In its guidance 'Medical Students: professional values and fitness to practice' the GMC provides an indicative list of the kinds of behaviour that have given rise to concern. Although these include serious or persistent breaches of the standards of professional practice laid out in Good Medical Practice, they also include, but are not limited to, the following:

  • criminal convictions or cautions – including theft, fraud, possession of illegal substances, physical violence or abuse
  • drug or alcohol abuse – including drunk driving and alcohol consumption that affects clinical practice
  • aggressive, violent or threatening behaviour – including bullying
  • persistently inappropriate attitudes or behaviour – including lack of commitment, non-attendance, poor communication and failure to follow educational advice
  • cheating or plagiarising
  • dishonesty or fraud – including falsifying research, financial fraud and misrepresentation of qualifications or in CVs
  • unprofessional behaviour – including breaches of confidentiality, failure to respect professional boundaries, persistent rudeness to patients, colleagues or others
  • health and insight – including failure to seek appropriate medical support or to follow medical advice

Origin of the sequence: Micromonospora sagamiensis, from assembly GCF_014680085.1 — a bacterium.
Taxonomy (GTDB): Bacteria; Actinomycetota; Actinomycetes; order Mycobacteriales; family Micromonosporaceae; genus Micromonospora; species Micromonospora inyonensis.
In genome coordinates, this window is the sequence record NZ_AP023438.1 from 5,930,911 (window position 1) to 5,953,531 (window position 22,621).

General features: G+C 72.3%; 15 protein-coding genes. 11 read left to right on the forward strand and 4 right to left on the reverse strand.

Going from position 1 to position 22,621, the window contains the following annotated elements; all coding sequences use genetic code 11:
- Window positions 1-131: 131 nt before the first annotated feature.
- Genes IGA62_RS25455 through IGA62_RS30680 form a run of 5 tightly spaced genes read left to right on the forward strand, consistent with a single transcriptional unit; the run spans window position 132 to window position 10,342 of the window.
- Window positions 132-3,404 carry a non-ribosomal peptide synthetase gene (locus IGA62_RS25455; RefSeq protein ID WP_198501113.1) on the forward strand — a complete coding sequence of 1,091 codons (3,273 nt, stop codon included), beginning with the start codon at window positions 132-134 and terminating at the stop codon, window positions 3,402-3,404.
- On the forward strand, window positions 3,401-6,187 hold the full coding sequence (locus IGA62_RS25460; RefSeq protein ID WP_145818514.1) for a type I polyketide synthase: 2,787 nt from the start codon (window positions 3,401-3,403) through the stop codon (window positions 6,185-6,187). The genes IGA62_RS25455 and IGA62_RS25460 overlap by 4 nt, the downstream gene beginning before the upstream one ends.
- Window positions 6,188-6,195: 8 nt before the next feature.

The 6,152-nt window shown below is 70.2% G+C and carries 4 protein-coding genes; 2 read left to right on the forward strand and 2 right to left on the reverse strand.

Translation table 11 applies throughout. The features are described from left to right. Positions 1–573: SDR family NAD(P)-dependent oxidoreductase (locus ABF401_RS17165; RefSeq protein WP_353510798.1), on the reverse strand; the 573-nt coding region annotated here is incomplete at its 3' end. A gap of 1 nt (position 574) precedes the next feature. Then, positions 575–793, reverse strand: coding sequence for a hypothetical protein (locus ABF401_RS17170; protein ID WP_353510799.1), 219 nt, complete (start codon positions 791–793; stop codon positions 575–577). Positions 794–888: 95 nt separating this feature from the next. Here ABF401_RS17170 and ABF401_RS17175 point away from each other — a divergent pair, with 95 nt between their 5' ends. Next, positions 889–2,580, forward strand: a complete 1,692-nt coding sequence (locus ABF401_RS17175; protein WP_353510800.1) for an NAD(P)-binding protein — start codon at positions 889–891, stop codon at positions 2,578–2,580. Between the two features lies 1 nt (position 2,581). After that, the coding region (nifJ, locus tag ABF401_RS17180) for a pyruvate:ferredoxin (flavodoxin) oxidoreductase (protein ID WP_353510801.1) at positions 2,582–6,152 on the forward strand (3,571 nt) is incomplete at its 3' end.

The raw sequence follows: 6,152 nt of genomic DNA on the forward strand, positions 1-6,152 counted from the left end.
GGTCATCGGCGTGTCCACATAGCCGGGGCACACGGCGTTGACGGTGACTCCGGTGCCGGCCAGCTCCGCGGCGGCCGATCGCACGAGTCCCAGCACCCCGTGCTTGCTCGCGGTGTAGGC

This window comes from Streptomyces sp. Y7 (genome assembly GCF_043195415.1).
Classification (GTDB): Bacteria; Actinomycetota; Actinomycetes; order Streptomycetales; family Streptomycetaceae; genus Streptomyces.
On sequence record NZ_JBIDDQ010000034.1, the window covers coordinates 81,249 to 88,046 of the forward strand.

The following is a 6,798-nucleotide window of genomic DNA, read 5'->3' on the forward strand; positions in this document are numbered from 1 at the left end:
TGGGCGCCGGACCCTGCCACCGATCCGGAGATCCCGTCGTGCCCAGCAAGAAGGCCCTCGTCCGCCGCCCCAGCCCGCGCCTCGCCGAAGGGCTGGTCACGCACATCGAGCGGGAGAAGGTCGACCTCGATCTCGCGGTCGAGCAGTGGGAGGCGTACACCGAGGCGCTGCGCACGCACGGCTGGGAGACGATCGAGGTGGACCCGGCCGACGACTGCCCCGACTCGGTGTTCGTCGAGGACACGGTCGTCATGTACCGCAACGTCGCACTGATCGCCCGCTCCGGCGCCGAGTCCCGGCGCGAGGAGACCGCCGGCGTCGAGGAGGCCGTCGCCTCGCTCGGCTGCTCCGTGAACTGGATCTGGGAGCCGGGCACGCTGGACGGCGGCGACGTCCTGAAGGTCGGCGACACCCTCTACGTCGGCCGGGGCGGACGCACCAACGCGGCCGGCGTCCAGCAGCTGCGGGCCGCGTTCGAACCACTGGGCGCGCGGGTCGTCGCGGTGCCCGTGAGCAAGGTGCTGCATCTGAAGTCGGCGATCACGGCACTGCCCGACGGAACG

You should therefore familiarise yourself both with the GMC’s guidance for medical students, and with its core guidance Good Medical Practice.


Students and medical professionalism – grey areas

The factors listed above constitute clear breaches of the kinds of behaviour expected of you. At times however, the situation can be less clear-cut.

In 2009, for example, a group of doctors and nurses were suspended for taking part in 'The Lying Down Game', an internet craze where participants took pictures of themselves lying face down in unusual places and uploaded them onto Facebook. The group were reported to hospital management after pictures of them lying on resuscitation trolleys, ward floors and the ambulance helipad were spotted on the site. The pictures broke hospital regulations and breached NHS and Trust codes of conduct. The medical director for the trust stated that the group faced disciplinary action because they expected high standards of behaviour from their staff.

Although it is not clear that this behaviour would be directly in breach of GMC guidance it raised questions about the professionalism of the participants, particularly as it was taking place on hospital grounds. Although disclosing confidential information about patients without consent is both illegal and in breach of GMC guidance, doctors have also been criticised for making comments in publicly accessible new media in which they disparage patients and colleagues even though they cannot be identified.

There are no hard and fast rules here. We advise however that you should take a cautious approach to any behaviour that may be thought to undermine trust in the medical profession. When posting material on publicly available new media sites you should also consider whether you would be happy for future patients to see it. If in doubt, you should discuss the matter with tutors or senior colleagues.